Throwdown with Tommy J., Early American Food Star
Author InfoRobin Pulido
St. Rose of Lima School
278 Alvarado St. Unit 2
Chula Vista, CA 91910
Type of Lesson
Virginia Standards of Learning
US I.1- The student will demonstrate skills for historical and geographical analysis and responsible citizenship including the ability to
b.- make connections between the past and present.
US I.7- The student will demonstrate knowledge of the challenges faced by the new nation by
c.- describing the major accomplishments of the first five presidents.
Common Core State Standards
RH 6-8.7- Integrate visual information (eg., charts, graphs,photographs, videos, or maps) with other information in print and digital texts.
RH 6-8.8- Distinguish among fact, opinion, and reasoned judgment in a text.
WHST 6-8.9- Draw evidence from informational texts to support analysis, reflection, and research.
Students will examine some claims about Thomas Jefferson and his food "firsts" and determine which of the selected assertions can be backed up by evidence and which are folklore.
Students will select one of his recipes to add their own ethnic ingredients in the manner he had his cooks make meals "half Virginian, half French".
If possible, students will prepare their revised recipes for tasting.
Additional Learning Outcomes
What did Thomas Jefferson add to American cuisine and cooking techniques that can be backed up by evidence? Was he really an innovator, an adaptor, or someone who popularized foods? Was he more farm to table or an importer? Why do we call him a "founding foodie"?
Using pictures of Thomas Jefferson's kitchen, gardens, and dining items, introduce him as someone who enjoyed quality food and drink and that he built his home, Monticello, with that in mind. Ask students some questions to get them thinking. What is a "foodie"? From what you just saw, does it look like he was one? Who do you think did his cooking? Have you ever heard any claims about him introducing new foods or techniques to Americans?
In groups of three to four, have students mark their answer choices on the "Thomas Jefferson, Founding Foodie: Fact or Folklore" worksheet. (This could be projected instead and have one student record whole class results.)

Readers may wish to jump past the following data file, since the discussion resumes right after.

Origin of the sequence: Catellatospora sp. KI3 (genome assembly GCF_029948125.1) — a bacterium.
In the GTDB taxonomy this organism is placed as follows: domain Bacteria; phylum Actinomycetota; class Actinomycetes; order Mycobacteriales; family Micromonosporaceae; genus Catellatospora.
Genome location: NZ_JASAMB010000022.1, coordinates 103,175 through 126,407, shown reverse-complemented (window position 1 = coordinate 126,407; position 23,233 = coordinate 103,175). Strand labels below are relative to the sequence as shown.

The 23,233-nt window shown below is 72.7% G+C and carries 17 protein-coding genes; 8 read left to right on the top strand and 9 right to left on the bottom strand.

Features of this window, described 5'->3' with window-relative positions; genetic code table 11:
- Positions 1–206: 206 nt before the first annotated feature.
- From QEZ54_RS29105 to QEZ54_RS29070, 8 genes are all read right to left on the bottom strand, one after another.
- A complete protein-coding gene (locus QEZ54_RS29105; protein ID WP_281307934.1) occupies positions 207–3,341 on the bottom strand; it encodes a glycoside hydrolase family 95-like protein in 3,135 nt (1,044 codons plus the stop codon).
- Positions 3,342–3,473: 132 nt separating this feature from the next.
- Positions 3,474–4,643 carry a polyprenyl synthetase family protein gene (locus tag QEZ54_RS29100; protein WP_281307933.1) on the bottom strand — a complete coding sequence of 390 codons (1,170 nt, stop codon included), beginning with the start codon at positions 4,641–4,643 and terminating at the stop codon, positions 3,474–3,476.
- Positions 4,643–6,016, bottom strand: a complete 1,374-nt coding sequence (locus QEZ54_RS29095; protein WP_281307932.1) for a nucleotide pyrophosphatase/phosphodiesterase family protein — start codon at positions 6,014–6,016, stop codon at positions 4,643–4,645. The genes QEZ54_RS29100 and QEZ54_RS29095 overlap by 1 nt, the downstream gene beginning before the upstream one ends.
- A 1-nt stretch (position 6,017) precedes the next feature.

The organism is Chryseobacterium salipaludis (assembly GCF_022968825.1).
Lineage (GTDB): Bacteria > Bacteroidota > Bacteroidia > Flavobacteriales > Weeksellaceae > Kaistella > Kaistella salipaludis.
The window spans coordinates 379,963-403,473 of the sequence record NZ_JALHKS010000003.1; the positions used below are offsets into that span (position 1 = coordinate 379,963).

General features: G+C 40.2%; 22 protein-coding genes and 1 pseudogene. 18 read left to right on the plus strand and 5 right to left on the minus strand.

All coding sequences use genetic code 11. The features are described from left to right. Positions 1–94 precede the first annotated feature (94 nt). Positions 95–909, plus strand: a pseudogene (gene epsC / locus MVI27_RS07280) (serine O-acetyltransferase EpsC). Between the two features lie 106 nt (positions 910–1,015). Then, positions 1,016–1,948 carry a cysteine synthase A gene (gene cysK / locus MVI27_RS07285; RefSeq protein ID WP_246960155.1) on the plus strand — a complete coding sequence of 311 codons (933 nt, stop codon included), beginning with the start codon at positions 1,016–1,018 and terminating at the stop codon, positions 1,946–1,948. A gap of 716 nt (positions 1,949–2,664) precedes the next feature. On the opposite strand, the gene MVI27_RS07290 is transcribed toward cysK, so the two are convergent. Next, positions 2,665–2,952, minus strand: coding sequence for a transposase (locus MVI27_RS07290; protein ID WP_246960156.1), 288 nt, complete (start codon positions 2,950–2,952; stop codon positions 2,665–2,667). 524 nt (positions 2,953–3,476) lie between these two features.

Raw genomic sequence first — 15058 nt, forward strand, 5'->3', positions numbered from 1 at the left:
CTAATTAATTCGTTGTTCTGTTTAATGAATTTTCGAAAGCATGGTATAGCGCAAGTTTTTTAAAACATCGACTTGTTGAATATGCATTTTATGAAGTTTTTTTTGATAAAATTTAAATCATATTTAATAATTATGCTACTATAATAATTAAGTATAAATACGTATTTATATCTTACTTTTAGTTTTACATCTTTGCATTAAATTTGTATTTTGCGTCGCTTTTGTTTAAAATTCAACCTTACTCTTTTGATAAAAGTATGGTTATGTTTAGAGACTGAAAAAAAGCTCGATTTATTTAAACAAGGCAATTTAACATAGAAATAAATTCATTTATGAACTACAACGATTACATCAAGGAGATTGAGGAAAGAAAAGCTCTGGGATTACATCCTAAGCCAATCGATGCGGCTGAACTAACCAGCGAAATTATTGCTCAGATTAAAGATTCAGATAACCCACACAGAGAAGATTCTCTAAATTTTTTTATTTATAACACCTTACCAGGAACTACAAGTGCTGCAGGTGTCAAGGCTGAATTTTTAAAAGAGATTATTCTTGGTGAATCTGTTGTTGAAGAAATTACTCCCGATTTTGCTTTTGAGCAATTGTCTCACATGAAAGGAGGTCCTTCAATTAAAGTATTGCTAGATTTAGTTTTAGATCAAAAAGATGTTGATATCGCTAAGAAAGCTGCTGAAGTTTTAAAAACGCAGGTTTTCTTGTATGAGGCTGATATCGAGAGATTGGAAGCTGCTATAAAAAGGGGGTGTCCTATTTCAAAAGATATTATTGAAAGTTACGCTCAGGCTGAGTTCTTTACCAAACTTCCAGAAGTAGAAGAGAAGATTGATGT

Now read the evidence handout and revise answers using that newly acquired knowledge. For additional information, check out The Thomas Jefferson Encyclopedia at monticello.org. which contains thirty- nine articles related to food and drink and the info sheets provided by classroom.monticello.org.
Using a recipe template and one of the recipes provided from Thomas Jefferson's Monticello collection, include other ingredients to make it "half-Virginian, half an ethnic group you love" in style.
If you can, try your new recipe out, taste it, and report your results to the class. (Optional)
Handouts and Downloads
- Evidence Handout for Thomas Jefferson, Founding Foodie: Fact or Folklore
- Thomas Jefferson, Founding Foodie: Fact or Folklore
- Throwdown with Tommy J., Early American Food Star
"Thomas Jefferson, Founding Foodie: Fact or Folklore" worksheet
"Throwdown with Tommy J., Early American Food Star" Recipe template
Info sheets on the recipes and people from classroom.monticello.org
Computers or handheld devices to access the resources at classroom.monticello.org and The Thomas Jefferson Encyclopedia at monticello.org. A single computer connected to a projection system and interactive whiteboard could also work.
Students will revise their original decisions (fact v. folklore) after reading the evidence selections.
Students will turn in a copy of their revised recipe after sharing their ideas with other groups.
If possible, students will try their recipes for a taste test and report their results back to the class. (Keep in mind, some schools do not allow the sharing of home cooked foods nor do they allow students cooking opportunities at school.)